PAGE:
Briefly, the local Nash equilibrium is a typical feature of evolutionary games in the structured populations. In a unstructured population, the system can reach its evolutionary stable state only if everyone defects. In a structured population, the local Nash equilibrium can also lead the system to its evolutionary stable state. This feature finally differs the evolutionary games in the structured populations from that in the unstructured populations. For the PDG, it has an extra application, which can help to predict the tendency of evolution before the system reaches its stable state.
To clarify the connection between the local Nash equilibrium and the system stability, we discuss the function of the Nash pairs. For convenience, we define
where D_{Ω} denotes the number of defectors in Nash pairs in a network and N_{D} denotes the number of defectors in the network. In another word, γ represents the fraction of defectors in the local Nash equilibrium. Fig. 5 shows the evolution process of γ in the PDG. For the two classes of networks, (a) and (b) show the cases of T = 1.2 for the WS smallworld networks, (c) and (d) show the cases of T = 1.9 for the BA scalefree networks, both of which are not dominated by cooperators (red plots) or defectors (blue plots). One can observe that almost all the defectors (blue plots in the second row) are in the Nash pairs (yellow plots in the third row). This observation indicates almost all the defectors are in the local Nash equilibrium, which confirms the observations in the panels shown in the first row.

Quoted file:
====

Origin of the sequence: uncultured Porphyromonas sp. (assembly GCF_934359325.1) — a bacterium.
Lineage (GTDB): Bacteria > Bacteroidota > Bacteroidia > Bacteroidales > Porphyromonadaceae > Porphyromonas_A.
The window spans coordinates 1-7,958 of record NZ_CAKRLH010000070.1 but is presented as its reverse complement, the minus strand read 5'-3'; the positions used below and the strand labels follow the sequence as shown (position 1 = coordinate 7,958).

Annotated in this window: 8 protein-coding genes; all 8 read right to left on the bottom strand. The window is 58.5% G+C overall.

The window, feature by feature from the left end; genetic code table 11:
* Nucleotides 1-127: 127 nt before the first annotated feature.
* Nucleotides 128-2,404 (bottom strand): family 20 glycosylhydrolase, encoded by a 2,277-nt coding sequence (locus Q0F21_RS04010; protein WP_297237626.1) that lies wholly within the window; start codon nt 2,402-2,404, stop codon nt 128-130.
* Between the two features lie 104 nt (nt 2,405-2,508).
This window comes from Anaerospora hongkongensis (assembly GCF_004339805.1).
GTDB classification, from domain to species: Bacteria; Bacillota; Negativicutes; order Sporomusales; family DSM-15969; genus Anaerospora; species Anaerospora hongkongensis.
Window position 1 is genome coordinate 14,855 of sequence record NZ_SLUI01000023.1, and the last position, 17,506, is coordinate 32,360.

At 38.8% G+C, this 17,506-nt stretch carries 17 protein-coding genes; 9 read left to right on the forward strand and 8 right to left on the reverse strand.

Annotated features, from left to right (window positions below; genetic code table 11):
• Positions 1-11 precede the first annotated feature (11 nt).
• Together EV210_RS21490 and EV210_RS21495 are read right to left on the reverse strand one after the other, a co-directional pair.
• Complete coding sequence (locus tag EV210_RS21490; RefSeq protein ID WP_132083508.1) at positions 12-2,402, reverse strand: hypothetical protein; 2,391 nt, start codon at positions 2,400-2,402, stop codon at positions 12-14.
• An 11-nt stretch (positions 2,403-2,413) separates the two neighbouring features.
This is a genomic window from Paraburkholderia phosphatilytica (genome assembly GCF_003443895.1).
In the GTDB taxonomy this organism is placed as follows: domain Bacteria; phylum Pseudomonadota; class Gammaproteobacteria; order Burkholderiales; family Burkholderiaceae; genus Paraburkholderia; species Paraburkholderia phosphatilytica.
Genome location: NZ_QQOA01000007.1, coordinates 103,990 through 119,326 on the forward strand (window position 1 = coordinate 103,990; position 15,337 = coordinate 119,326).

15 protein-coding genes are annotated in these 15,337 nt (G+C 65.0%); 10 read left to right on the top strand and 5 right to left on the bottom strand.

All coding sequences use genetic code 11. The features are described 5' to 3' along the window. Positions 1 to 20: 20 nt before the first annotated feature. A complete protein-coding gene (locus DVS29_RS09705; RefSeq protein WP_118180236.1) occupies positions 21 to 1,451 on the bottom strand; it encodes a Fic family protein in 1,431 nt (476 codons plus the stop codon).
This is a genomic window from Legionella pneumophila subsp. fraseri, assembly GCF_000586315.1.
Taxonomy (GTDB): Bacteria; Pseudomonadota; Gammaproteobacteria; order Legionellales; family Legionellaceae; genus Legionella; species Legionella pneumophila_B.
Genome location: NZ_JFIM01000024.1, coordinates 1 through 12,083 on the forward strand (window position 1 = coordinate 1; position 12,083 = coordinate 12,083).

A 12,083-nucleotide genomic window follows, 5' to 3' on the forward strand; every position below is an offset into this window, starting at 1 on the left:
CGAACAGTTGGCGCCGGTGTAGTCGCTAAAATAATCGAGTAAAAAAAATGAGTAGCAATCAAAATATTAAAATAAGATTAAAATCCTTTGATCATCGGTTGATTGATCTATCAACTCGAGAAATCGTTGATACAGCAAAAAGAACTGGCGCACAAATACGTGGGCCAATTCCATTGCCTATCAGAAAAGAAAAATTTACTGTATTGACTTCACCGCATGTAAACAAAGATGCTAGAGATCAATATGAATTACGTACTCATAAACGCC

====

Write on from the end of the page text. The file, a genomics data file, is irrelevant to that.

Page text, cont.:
Fig. 6 shows the evolution process of γ in the SG. One can observe that γ is neither close to 1 nor 0, which indicates that SG is a coexistence dilemma^{41}. Comparing the second row with the third row, one can find that the two individuals in the local Nash equilibrium can be two cooperators, two defectors and one cooperator and one defector. This feature of the local Nash equilibrium is clearly different from the classical Nash equilibrium in the SG.
In addition to these two classes of networks and two updating rules discussed above, we also test the influence of other topological structures on the function of Nash pairs for the PDG. We run extensive simulations on random graphs^{32}, regular graphs and regular lattices. All the observations are consistent with the results we show here (see the supplementary information for details).